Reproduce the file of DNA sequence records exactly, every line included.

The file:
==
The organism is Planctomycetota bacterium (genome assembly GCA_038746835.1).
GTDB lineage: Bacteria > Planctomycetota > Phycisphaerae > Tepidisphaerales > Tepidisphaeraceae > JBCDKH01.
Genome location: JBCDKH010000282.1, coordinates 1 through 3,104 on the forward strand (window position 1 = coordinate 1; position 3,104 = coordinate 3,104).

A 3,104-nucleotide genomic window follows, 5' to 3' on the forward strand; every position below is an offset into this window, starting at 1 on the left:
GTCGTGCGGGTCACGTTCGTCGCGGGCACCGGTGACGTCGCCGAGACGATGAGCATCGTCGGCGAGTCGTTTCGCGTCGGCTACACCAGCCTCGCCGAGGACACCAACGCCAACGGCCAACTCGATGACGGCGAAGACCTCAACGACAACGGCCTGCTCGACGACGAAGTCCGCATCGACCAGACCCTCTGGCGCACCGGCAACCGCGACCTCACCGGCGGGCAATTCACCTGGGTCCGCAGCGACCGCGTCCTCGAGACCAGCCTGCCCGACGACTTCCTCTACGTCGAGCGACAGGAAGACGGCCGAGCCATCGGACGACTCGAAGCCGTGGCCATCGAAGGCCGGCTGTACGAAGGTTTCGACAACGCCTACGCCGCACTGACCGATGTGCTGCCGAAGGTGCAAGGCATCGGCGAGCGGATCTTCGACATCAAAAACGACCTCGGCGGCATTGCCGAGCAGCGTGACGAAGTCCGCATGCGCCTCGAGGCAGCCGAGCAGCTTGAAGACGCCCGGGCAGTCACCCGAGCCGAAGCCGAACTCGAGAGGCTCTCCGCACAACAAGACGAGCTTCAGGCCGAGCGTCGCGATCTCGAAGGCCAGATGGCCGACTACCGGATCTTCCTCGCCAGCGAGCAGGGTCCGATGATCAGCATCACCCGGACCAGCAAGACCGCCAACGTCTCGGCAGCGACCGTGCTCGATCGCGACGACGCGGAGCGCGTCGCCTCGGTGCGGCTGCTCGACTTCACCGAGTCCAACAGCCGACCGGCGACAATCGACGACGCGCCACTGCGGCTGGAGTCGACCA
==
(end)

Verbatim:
The organism is Planctomycetota bacterium (genome assembly GCA_038746835.1).
GTDB lineage: Bacteria > Planctomycetota > Phycisphaerae > Tepidisphaerales > Tepidisphaeraceae > JBCDKH01.
Genome location: JBCDKH010000282.1, coordinates 1 through 3,104 on the forward strand (window position 1 = coordinate 1; position 3,104 = coordinate 3,104).

A 3,104-nucleotide genomic window follows, 5' to 3' on the forward strand; every position below is an offset into this window, starting at 1 on the left:
GTCGTGCGGGTCACGTTCGTCGCGGGCACCGGTGACGTCGCCGAGACGATGAGCATCGTCGGCGAGTCGTTTCGCGTCGGCTACACCAGCCTCGCCGAGGACACCAACGCCAACGGCCAACTCGATGACGGCGAAGACCTCAACGACAACGGCCTGCTCGACGACGAAGTCCGCATCGACCAGACCCTCTGGCGCACCGGCAACCGCGACCTCACCGGCGGGCAATTCACCTGGGTCCGCAGCGACCGCGTCCTCGAGACCAGCCTGCCCGACGACTTCCTCTACGTCGAGCGACAGGAAGACGGCCGAGCCATCGGACGACTCGAAGCCGTGGCCATCGAAGGCCGGCTGTACGAAGGTTTCGACAACGCCTACGCCGCACTGACCGATGTGCTGCCGAAGGTGCAAGGCATCGGCGAGCGGATCTTCGACATCAAAAACGACCTCGGCGGCATTGCCGAGCAGCGTGACGAAGTCCGCATGCGCCTCGAGGCAGCCGAGCAGCTTGAAGACGCCCGGGCAGTCACCCGAGCCGAAGCCGAACTCGAGAGGCTCTCCGCACAACAAGACGAGCTTCAGGCCGAGCGTCGCGATCTCGAAGGCCAGATGGCCGACTACCGGATCTTCCTCGCCAGCGAGCAGGGTCCGATGATCAGCATCACCCGGACCAGCAAGACCGCCAACGTCTCGGCAGCGACCGTGCTCGATCGCGACGACGCGGAGCGCGTCGCCTCGGTGCGGCTGCTCGACTTCACCGAGTCCAACAGCCGACCGGCGACAATCGACGACGCGCCACTGCGGCTGGAGTCGACCA